“Our 5 cm KwK tank guns can only penetrate weak spots in very specific conditions at very small ranges, up to 50 m. Our tanks can be penetrated at a range of hundreds of meters. […]
The high energy and fighting spirit of our earlier attacks will wane and be spent due to feelings of inadequacy. Crews know that they can be knocked out by enemy tanks at long ranges but can only have a small effect on the enemy themselves, despite the use of special ammunition at short range.”
The report author lists a number of improvements that have to be urgently developed for German fighting vehicles. The Pz.Kpfw.III needed a more powerful 50 mm gun with the same ballistics as the towed gun. The Pz.Kpfw.IV needed the “Russian 76 mm tank gun”. A tank destroyer with a 105 mm gun and towed 105 mm anti-tank guns also had to be developed. A copy of the T-34 also had to be put into production, until then, captured T-34 tanks could be used.
While waiting for a copy of the T-34 or at least its gun, clever tactics had to be invented. Since Soviet tanks could fire from a long range (various German documents give ranges between 1000 and 2000 meters) in favourable conditions (hull down, entrenched, etc), it was suicide to tackle them head on. It was also difficult to circle around them since the T-34 was faster than German tanks. Since it was only possible to penetrate a T-34 from the side and at short range, the Germans came up with the following tactics:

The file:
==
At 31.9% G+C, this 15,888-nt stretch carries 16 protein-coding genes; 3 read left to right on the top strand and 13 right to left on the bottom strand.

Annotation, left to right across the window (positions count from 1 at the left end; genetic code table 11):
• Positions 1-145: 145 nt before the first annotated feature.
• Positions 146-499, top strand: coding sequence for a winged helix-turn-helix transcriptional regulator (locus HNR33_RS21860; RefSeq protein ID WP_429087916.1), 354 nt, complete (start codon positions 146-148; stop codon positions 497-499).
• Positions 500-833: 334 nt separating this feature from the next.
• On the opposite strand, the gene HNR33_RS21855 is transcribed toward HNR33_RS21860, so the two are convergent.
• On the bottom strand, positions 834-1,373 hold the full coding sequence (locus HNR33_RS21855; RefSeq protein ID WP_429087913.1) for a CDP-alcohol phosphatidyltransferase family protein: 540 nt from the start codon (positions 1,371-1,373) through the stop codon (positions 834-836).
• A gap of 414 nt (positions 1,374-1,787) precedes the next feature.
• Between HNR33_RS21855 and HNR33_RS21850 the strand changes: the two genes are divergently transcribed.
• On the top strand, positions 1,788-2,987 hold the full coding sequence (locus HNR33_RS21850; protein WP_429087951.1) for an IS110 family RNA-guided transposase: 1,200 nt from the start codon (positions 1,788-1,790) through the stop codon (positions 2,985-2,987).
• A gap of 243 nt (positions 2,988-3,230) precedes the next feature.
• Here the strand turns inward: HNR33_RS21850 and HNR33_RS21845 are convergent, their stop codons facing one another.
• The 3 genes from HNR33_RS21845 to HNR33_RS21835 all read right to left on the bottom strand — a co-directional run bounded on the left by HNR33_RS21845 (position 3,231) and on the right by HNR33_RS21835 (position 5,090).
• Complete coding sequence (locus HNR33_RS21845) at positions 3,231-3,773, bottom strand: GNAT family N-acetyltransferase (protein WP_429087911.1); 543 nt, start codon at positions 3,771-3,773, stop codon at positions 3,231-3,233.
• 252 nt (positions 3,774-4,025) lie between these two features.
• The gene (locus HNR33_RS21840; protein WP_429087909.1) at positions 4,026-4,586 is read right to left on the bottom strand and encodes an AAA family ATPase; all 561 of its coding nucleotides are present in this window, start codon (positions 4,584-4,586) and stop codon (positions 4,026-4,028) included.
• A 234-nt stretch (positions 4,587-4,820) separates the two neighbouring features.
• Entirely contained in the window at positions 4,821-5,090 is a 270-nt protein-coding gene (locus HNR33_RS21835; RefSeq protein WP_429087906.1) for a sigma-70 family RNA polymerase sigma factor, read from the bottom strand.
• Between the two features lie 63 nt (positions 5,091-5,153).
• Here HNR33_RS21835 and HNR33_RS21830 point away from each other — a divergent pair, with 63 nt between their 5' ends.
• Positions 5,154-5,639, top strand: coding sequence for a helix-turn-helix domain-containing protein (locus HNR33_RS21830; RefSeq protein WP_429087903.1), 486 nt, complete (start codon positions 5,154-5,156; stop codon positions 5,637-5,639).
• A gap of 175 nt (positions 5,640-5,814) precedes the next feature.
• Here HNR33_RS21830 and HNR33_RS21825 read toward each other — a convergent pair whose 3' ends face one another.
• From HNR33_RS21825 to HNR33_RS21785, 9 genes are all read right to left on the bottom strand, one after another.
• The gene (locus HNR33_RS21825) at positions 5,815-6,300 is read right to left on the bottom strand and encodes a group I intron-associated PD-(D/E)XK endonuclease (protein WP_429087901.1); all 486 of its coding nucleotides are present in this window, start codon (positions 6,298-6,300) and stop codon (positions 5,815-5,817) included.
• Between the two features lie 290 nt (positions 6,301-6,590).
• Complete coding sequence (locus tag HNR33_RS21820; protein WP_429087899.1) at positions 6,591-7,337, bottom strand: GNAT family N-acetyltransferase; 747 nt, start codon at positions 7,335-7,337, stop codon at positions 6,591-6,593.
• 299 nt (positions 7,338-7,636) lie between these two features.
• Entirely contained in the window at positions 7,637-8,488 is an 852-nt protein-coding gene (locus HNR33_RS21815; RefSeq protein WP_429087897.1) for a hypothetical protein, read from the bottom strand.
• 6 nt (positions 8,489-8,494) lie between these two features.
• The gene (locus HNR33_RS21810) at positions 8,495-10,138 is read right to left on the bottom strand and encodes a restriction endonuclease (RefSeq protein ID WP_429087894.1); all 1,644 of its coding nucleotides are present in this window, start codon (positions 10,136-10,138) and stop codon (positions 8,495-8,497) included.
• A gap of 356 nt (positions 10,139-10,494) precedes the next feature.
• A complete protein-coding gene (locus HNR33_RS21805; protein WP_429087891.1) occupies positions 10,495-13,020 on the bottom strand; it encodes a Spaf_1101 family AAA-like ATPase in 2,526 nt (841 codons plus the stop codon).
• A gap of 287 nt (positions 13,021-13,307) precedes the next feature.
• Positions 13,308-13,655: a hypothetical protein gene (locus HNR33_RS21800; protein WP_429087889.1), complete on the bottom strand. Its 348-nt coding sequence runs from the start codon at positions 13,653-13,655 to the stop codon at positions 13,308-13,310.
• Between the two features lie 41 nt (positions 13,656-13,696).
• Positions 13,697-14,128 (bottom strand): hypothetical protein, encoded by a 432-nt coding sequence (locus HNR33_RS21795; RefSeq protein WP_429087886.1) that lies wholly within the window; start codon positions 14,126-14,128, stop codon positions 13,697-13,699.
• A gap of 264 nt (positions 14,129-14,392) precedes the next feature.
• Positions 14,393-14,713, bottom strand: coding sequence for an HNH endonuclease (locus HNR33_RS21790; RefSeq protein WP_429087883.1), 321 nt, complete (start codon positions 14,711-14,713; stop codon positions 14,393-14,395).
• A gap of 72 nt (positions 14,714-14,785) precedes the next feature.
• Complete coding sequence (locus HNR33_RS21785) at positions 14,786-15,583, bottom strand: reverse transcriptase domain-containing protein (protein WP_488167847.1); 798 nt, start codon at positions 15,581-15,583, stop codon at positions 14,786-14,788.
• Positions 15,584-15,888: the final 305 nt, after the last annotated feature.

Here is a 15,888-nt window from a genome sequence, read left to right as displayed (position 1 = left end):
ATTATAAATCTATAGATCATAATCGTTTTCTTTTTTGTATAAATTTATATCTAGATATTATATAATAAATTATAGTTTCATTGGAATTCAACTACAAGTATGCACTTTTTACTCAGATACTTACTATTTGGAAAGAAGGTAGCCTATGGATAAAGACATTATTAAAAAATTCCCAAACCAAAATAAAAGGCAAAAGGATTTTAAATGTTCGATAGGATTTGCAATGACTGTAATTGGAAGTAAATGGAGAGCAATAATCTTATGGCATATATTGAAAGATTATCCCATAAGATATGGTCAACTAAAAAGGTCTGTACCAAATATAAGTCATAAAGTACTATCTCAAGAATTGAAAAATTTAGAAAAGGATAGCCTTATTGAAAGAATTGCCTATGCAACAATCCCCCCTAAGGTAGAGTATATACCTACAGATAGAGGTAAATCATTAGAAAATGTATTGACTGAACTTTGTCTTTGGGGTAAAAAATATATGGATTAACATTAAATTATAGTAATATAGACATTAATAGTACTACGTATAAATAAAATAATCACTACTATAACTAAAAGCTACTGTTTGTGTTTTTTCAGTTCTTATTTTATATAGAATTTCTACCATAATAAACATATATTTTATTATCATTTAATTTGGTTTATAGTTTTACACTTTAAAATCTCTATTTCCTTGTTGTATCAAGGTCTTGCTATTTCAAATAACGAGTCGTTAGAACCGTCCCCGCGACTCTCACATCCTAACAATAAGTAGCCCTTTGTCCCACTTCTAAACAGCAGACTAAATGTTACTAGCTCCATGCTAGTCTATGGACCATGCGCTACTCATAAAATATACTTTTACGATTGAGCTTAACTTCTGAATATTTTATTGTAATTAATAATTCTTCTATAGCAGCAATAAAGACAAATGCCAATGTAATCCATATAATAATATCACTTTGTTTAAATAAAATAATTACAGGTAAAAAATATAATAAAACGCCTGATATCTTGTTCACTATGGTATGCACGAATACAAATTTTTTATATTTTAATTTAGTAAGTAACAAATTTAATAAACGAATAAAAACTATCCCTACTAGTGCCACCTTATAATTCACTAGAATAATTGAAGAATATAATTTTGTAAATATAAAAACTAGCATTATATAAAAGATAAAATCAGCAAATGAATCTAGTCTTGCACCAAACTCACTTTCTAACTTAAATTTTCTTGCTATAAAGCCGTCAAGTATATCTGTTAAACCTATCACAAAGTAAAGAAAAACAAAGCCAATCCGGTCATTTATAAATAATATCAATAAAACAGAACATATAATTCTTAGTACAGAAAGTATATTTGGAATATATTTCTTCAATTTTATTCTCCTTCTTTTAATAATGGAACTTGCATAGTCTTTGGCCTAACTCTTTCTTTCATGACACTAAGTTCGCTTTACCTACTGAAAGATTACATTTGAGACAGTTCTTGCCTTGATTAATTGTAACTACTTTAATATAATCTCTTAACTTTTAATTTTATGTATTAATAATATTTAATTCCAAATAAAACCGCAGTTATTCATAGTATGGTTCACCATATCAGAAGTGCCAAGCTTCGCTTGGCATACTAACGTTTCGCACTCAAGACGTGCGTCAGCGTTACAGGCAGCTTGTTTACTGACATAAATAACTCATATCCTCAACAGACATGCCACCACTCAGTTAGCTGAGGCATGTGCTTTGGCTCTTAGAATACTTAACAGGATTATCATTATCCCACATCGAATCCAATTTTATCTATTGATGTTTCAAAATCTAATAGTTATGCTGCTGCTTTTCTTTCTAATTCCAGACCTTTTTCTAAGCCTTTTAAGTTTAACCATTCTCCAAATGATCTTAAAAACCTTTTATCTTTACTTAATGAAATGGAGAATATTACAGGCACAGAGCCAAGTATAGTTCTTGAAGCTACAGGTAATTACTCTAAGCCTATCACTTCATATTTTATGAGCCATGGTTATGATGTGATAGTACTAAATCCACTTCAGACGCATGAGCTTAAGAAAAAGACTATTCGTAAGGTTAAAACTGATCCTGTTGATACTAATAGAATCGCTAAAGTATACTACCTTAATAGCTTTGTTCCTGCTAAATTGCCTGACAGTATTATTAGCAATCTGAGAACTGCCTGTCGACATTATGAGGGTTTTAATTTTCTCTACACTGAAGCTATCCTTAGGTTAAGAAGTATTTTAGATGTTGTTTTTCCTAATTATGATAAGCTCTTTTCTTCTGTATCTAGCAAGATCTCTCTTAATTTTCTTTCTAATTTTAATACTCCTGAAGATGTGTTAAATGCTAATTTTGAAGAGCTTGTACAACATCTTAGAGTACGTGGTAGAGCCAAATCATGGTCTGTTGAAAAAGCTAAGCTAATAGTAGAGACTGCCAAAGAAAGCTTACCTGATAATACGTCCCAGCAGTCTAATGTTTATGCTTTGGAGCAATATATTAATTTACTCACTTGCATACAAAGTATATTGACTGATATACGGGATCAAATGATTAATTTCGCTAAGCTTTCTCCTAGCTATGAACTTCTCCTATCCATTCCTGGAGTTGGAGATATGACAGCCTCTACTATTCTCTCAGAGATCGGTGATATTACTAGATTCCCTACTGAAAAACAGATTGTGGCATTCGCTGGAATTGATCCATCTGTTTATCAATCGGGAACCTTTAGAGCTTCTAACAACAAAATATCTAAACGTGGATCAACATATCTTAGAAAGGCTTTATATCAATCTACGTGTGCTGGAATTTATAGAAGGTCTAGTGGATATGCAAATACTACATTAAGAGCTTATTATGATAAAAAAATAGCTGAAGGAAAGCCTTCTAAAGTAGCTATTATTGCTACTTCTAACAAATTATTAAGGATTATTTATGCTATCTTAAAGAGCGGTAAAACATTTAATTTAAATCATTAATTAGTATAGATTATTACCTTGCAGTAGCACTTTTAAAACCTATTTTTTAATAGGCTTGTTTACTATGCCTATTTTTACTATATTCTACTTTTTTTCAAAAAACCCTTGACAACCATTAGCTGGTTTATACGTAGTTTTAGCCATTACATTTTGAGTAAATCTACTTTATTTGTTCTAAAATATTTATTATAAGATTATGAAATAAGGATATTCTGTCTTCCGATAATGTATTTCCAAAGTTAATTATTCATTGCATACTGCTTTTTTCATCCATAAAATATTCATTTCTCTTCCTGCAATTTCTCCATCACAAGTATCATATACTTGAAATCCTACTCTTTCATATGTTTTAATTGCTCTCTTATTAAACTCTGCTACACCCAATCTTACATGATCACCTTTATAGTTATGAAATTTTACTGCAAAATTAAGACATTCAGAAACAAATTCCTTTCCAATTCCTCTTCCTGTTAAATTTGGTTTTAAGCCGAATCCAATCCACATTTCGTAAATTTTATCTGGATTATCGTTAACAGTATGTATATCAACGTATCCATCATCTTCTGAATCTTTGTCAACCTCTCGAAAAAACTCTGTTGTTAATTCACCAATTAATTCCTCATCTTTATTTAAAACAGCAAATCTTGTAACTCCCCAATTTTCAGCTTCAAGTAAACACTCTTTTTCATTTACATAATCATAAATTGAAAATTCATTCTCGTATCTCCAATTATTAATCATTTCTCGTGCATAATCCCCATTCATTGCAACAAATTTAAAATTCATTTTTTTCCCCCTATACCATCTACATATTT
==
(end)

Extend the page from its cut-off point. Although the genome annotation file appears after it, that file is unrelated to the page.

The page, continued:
“1. Tie up the tank with three Pz.Kpfw.III tanks that engage in a firefight. Taking up hull down positions or moving constantly will make it harder for the enemy to fire.
2. Meanwhile, two more Pz.Kpfw.III tanks using all cover rush to the T-34 from the left and right flanks or come in from the rear and fire from a short distance using PzGr.40 shot, aiming for the sides or the rear of the tank.
3. If there is a Pz.Kpfw.IV tank among our tanks, it can be used to tie up the T-34 from the front. Using a smokescreen, the Pz.Kpfw.IV can blind the T-34 or cover the approach of other tanks. It is likely that the enemy will mistake the smoke for chemical weapons and disengage on its own.“
The Germans correctly identified the T-34’s weaknesses. The commander doubled as the gunner, meaning that he could not observe the battlefield and fire at the same time. Limited vision also helped. The Germans identified the presence of a commander’s cupola on their tanks as an advantage over the T-34 that had to be leveraged as much as possible.